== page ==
Hazardous Waste Minimization
An essential element of any successful hazardous waste management program is that of waste minimization. Limiting the quantities of hazardous wastes being generated benefits the University in a number of ways. Most importantly, it reduces the risks associated with hazardous materials to University students, faculty, and staff. Secondly, it decreases the amounts of hazardous wastes which need to be safely handled, stored, and eventually moved from the various points of generation to the University's waste storage facility. Finally, it reduces the costs of packaging, transportation, and disposal.
A number of methods can be used to minimize the amounts of hazardous wastes being generated. A variety of methods are identified below including an explanation of how the techniques can be applied. This review should assist in determining which techniques can be used in your particular situation. Any questions regarding waste minimization may be directed to the Hazardous Waste Coordinator in the Department of Environmental Health and Safety (EHS) at 372-2173.
METHODS FOR WASTE MINIMIZATION
The PRIMARY option for waste minimization is the replacement of a hazardous material (according to 40 CFR 261) with a less or non-hazardous material. A major consideration in successful substitution is whether the substituted material provides acceptable results. Optimally, the determination of whether substitution is possible should be made prior to obtaining the new material.
Initially, hazardous materials need to be identified. Reviewing product inventories and examining the uses of existing materials can detect materials that are potential candidates for substitution. Once identified, the individual having the administrative responsibility for the use of the material should investigate the substitution potential. This may be accomplished by requesting information from the manufacturer or supplier of alternative products. A Safety Data Sheet (SDS), formerly known as Material Safety Data Sheet (MSDS) or product label should be obtained for the potential substitute (as well as for all chemical materials on hand) to verify its "less or non-hazardous" status. A pilot application of the material should then be initiated to determine the effectiveness of the product during actual use. Unless unreasonable purchase price differences exist between the hazardous material and the less hazardous/non-hazardous substitute, replacement of the hazardous material in question should proceed. In an academic setting, identifying viable chemical substitutes may be difficult. Contact with colleagues or chemical suppliers may be useful in obtaining information on potential substitutions. Assistance in determining th hazardous/non-hazardous status of the product or material may be obtained through EHS as indicated above.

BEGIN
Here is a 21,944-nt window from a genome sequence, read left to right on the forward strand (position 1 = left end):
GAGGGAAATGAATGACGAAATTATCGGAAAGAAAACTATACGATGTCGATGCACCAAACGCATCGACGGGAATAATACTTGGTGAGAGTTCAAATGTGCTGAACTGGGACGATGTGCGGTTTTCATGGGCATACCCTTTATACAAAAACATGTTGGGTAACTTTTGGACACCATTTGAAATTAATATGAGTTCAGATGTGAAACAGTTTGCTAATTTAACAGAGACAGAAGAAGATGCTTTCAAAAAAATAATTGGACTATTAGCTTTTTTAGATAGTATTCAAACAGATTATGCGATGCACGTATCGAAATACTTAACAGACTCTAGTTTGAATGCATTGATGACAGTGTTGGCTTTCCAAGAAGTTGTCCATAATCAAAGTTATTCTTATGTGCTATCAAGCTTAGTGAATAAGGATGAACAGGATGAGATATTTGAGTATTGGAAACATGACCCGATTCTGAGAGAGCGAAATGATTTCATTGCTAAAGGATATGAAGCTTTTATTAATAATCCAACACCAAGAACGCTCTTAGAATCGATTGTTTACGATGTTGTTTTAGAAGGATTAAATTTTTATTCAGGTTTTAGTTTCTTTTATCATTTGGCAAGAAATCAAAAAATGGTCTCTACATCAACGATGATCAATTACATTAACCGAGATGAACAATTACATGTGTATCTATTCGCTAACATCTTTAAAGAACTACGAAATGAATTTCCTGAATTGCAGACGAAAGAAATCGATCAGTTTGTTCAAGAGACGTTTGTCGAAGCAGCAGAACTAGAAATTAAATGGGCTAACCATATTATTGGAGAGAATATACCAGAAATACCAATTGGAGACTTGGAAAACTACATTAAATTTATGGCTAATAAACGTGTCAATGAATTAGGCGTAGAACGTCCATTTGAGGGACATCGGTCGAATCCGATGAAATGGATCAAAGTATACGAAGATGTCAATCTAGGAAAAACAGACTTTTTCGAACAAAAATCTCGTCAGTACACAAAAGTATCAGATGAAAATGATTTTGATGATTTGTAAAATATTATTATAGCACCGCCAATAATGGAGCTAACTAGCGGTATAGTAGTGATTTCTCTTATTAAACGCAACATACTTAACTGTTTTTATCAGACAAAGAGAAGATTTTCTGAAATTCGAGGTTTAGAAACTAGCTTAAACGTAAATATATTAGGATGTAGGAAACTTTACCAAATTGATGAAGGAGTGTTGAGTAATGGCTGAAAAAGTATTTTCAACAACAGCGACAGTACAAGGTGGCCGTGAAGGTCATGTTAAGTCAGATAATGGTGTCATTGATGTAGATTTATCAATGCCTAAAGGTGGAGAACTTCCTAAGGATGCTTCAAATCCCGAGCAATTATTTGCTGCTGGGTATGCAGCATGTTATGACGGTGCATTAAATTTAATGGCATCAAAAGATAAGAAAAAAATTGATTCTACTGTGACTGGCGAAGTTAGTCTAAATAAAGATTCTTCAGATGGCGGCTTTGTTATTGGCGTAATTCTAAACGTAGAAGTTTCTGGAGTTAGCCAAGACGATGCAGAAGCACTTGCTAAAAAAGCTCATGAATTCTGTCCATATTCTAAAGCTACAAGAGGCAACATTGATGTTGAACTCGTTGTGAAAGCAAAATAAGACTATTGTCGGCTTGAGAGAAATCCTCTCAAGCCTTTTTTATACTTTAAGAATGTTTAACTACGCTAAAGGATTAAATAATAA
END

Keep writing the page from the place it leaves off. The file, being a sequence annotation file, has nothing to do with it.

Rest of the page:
Implementing an on-going chemical inventory management system will serve to reduce the amounts of overstocked chemicals that would require additional management. Even though other waste minimization options may still be available for management of these additional chemicals, it should not be necessary to have to deal with over-stocked chemicals.